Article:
Google’s Gchat Replacement Doesn’t Play With Other Instant Messaging Platforms

 Larry Page, Google co-founder and CEO, speaks during the opening keynote at the Google I/O developers conference.

Photo by Justin Sullivan/Getty Images

Google announced this month that the company will ditch its beloved Google Talk, informally known as Gchat, for a new unified messaging app for Chrome, Android, and Apple’s iOS. It’s called Hangouts (not to be confused with the original Google+ Hangout video conference tool, which is being integrated into the new service).

Some techies are excited about how the new messaging service better mimics human conversation. But with Hangouts, Google is abandoning some core, but often overlooked, features that made Gchat a hit with open-technology advocates. The new messaging service skimps on privacy—for instance, it no longer supports an option to “turn off chat history for all of your chats.” Furthermore, Google is reneging on its commitment to interoperability by no longer allowing users to chat with people connected to other instant messaging services.

With Hangouts, Google is dropping the open XMPP messaging protocol that the company helped pioneer with Gchat. Also known as Jabber, the XMPP standard on Google Talk allowed users to chat with people who used other instant messengers. That may not sound important, but as activist Parker Higgins of the Electronic Frontier Foundation wrote in a recent blog post, “This kind of decentralization is a good thing: it decreases lock-in to any particular service, which in turn lets the services compete on important factors like quality, uptime, or respect for user privacy.”

Google’s messaging app is now, much like Microsoft’s offerings, a more proprietary,  losed technology that is not compatible with other platforms. People who use open-source messaging clients like Adium and Pidgin will no longer have access to contacts who have transitioned to Hangouts. So privacy-conscious users will have no choice but to use Google credentials if they wish to chat with someone who is on Hangouts—or they’ll be left out of the conversation altogether.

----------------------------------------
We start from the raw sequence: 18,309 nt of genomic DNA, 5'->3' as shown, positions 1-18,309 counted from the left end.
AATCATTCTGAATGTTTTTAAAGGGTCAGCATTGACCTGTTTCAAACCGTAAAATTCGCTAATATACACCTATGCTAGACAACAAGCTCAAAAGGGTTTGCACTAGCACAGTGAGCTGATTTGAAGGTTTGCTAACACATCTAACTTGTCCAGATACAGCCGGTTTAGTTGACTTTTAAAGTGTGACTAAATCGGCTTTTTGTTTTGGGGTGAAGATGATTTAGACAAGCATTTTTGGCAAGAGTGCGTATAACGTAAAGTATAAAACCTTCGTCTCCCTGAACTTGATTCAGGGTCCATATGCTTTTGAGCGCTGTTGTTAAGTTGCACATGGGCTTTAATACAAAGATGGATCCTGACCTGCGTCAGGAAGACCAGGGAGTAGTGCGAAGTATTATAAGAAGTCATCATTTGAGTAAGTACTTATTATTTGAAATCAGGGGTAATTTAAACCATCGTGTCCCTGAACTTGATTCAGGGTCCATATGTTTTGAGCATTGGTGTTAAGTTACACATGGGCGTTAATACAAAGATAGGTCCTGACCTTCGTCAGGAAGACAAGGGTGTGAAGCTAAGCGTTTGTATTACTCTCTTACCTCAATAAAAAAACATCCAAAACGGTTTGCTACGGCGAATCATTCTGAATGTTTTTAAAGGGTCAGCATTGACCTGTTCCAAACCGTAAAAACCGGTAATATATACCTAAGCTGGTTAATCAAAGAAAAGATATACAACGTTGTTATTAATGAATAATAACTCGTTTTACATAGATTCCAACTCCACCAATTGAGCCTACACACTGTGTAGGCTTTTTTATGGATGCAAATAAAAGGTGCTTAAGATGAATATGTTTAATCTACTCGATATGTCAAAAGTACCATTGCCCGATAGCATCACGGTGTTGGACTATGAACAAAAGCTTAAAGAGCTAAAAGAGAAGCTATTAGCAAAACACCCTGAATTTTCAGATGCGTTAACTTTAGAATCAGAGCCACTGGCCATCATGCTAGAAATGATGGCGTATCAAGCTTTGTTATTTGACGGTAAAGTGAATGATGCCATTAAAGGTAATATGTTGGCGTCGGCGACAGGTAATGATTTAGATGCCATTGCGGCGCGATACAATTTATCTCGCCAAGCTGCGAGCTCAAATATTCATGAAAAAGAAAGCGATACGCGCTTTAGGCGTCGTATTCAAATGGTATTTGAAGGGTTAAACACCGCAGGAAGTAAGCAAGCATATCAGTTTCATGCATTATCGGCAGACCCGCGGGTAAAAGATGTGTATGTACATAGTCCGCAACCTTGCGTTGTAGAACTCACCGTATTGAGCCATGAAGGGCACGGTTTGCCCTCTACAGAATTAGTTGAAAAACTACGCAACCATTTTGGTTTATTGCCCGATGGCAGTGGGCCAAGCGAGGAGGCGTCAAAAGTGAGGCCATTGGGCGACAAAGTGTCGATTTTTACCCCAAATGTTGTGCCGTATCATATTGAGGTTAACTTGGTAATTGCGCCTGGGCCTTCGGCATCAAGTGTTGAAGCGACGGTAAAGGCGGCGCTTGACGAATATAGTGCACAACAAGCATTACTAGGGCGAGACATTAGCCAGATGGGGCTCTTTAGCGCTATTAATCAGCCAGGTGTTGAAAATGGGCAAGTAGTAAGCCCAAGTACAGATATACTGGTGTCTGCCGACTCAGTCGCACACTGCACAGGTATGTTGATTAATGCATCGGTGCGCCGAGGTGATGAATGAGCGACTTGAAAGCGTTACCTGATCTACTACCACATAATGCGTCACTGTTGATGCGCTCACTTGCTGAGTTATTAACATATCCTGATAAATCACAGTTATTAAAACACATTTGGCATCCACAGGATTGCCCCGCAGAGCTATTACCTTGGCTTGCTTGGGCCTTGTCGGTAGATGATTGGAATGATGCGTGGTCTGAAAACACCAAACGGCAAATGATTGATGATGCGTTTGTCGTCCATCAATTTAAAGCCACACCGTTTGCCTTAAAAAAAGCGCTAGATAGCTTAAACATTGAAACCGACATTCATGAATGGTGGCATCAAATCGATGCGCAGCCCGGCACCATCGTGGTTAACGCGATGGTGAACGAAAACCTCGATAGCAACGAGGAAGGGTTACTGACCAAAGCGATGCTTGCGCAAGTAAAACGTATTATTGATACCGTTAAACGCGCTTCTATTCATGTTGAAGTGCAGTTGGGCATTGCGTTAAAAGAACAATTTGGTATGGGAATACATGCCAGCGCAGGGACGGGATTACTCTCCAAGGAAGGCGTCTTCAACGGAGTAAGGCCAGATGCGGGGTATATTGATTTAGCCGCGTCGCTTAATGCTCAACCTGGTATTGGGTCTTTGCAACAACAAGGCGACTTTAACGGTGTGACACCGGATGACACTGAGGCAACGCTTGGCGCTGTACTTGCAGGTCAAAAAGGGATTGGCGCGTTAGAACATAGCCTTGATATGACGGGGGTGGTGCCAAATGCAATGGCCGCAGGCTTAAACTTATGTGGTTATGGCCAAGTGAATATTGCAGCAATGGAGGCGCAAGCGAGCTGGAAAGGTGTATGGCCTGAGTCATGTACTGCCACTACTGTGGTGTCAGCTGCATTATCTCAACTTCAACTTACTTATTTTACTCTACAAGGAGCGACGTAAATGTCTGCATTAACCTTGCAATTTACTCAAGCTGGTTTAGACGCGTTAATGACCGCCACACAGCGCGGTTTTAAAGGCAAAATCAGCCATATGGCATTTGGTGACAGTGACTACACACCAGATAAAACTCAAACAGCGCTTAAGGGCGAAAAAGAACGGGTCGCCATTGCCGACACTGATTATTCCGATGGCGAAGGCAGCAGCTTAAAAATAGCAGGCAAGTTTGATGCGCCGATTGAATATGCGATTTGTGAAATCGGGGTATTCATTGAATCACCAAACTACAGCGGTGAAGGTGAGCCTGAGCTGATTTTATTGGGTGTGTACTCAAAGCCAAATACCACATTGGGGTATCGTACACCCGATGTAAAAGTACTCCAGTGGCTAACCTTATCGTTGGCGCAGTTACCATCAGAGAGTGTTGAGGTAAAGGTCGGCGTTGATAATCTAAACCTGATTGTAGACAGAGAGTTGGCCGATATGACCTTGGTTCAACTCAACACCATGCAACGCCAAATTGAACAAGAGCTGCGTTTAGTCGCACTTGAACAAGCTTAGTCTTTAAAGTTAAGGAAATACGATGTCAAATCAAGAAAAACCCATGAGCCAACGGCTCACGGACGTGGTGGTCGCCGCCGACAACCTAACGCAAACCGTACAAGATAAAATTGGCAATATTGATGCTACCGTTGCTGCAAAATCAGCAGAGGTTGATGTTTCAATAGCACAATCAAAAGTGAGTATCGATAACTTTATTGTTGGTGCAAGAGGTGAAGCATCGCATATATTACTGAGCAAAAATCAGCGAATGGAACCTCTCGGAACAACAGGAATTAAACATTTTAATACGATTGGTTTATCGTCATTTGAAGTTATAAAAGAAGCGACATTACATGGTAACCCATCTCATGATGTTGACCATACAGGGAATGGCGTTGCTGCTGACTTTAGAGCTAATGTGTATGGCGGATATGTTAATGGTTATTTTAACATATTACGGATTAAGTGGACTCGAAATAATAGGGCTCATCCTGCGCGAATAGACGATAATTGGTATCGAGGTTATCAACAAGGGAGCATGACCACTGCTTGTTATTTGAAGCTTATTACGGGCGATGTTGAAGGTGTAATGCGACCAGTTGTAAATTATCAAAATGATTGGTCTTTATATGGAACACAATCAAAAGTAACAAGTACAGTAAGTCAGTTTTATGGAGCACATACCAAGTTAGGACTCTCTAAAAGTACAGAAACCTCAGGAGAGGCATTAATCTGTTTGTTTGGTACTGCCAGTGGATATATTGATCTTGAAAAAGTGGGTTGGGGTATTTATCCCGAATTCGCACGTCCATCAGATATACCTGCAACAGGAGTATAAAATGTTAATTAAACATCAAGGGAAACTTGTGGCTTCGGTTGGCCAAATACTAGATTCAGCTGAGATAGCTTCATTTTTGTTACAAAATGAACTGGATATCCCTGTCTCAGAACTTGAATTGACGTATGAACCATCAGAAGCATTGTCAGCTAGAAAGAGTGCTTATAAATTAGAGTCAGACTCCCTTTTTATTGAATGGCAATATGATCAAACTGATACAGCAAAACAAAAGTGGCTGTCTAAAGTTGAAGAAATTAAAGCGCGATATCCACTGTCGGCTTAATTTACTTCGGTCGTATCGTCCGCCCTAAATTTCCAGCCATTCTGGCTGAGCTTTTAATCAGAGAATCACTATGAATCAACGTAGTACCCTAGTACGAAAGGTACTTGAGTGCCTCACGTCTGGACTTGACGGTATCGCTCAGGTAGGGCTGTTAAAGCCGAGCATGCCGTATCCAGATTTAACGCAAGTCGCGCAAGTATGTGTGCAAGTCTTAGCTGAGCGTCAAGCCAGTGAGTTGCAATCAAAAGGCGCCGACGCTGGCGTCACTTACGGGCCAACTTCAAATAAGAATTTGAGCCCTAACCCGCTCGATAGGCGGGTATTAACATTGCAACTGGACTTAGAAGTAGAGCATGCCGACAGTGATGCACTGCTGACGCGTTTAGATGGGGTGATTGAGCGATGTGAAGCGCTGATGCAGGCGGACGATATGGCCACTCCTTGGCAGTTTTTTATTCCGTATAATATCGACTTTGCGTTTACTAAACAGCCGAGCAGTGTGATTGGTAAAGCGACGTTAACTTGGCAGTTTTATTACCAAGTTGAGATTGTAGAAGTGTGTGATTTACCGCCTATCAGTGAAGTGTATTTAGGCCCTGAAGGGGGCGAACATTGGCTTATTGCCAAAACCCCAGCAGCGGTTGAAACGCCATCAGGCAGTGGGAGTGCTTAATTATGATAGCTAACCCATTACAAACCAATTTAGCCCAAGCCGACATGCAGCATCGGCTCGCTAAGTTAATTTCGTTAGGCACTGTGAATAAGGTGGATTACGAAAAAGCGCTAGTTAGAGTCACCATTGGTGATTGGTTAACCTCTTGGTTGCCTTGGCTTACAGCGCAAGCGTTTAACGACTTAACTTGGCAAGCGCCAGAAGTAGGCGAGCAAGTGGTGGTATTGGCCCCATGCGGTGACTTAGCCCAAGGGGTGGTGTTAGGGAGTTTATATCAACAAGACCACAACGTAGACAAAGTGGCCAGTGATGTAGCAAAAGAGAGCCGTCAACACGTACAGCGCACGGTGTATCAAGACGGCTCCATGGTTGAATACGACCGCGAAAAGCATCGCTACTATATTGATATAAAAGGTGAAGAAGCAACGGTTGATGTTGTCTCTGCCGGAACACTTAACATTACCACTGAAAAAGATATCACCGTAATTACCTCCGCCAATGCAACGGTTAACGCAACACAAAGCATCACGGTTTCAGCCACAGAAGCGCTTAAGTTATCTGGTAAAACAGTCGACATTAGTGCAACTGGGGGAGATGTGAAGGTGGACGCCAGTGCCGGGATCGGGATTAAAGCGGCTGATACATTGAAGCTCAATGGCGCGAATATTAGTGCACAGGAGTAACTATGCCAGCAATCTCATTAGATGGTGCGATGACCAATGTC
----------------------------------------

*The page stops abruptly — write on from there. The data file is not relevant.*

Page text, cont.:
The decision to make Google’s chat app proprietary comes at a time when a gigantic number of people have adopted instant messaging as a primary, daily source of communication amongst friends and colleagues. Chat apps deliver 1.4 billion more messages a day than SMS texts, according to 2013 market research by Informa.

There is no date for a complete phase out of Google Talk, but when it does happen, Internet users won’t be encouraged to adopt Google—they will, in a sense, be required to do so.  This might not seem like a big deal to seasoned instant-messagers who are familiar with other proprietary platforms like AIM or Microsoft Live, but none of these services engage in data collection and advertising to the same extent that Google does. 

All communication via Hangouts lives on Google+, and advertisers are now given the opportunity to use Google+ to increase their click-through rates by creating ads based on people’s online interactions. The potential for advertising on Google+ that instantaneously reacts based on where you are, what device you use, or what was just said is far more intrusive than Gmail’s now-familiar contextual ads. As advertising becomes more deeply integrated into online communication, it becomes difficult to distinguish between real results and sponsored ones.

Ironically, on the same day Google’s real-time communications team announced that Hangouts will not support XXMP, CEO Larry Page publically bashed Microsoft for not adopting interoperability with instant messaging:

“I’ve personally been quite sad about the industry’s behavior around all these things. You just take something as simple as instant messaging. We’ve kind of had an offer forever that will interoperate on instant messaging. I think just this week Microsoft took advantage of that by interoperating with us, but not doing the reverse. Which is really sad, right? And that’s not the way to make progress.”

Proprietary software limits our potential to be creative online by cramming users into a single framework. With a company that can boast more than 425 million active users, the last thing we want is for Google to control the conversation even more. My recommendation: Hold off as long as you can. Tell your Gchat friends that if they shift to Hangouts, you won’t be coming along . TTYN, as the mean kids say.